Howe, Christine (2002) The countering of overgeneralisation. Journal of Child Language, 29 (4). pp. 875-895. ISSN 0305-0009Full text not available in this repository. (Request a copy from the Strathclyde author)
Commenting on Goldberg's (1995) 'construction grammar', Tomasello (1998) proposes a model of language acquisition in which children move from highly specific utterance-event pairings to abstract, verb-general structures. Despite their many strengths, models of this kind predict considerably more overgeneralization of the argument structures of verbs than seems to occur. In recognition of this, the paper explains (and supports with data from a previously unpublished study of 44 children aged 2;0 to 4;4) how processes which are side effects of the emergence of the verb form class could counter the overgeneralizing tendencies. It is argued that these processes are consistent not just with the model proposed by Tomasello but also (in large part) with the grammatical theory developed by Goldberg.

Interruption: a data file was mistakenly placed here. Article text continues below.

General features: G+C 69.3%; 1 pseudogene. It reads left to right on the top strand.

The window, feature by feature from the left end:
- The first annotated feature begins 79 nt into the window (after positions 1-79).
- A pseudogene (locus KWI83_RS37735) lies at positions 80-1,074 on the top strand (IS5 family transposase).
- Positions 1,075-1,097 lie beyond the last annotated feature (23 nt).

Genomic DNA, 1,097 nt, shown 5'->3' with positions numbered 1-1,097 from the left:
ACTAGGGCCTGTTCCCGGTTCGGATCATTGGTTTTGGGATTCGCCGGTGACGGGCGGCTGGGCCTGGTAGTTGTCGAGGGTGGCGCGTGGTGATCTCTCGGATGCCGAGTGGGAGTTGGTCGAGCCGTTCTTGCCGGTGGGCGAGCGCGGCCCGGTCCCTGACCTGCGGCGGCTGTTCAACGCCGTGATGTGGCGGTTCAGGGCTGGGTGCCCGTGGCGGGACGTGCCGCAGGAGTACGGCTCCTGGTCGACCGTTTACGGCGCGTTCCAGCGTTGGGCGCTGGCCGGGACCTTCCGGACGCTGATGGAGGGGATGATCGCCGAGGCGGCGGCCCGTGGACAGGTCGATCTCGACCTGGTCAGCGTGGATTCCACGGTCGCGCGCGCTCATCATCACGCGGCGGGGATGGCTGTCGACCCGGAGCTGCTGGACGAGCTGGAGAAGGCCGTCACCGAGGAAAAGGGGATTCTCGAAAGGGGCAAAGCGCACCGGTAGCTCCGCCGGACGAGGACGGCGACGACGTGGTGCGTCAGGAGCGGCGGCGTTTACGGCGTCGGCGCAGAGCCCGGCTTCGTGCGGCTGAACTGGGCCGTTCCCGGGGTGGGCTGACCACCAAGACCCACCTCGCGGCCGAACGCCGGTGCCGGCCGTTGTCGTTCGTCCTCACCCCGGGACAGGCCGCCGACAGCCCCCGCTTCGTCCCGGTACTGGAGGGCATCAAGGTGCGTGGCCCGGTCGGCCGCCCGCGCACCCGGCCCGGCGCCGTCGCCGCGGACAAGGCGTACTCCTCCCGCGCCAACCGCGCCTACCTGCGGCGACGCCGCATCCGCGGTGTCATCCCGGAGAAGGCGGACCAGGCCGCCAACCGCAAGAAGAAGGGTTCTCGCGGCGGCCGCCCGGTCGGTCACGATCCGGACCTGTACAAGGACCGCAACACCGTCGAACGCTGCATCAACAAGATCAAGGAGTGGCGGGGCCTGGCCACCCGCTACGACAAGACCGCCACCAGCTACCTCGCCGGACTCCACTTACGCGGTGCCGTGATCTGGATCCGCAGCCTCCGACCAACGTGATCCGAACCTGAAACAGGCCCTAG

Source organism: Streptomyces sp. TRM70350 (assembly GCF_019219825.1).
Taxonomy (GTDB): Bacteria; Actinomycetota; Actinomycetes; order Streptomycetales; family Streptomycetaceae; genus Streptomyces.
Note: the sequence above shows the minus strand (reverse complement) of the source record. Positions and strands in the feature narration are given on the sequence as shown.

|Keywords:||language, child development, child psychology, Psychology, Linguistics and Language, Language and Linguistics, Psychology(all), Experimental and Cognitive Psychology, Developmental and Educational Psychology|
|Subjects:||Philosophy. Psychology. Religion > Psychology|
|Department:||Faculty of Law, Arts and Social Sciences > Psychology|
|Depositing user:||Strathprints Administrator|
|Date Deposited:||20 Nov 2006|
|Last modified:||29 Apr 2016 07:29|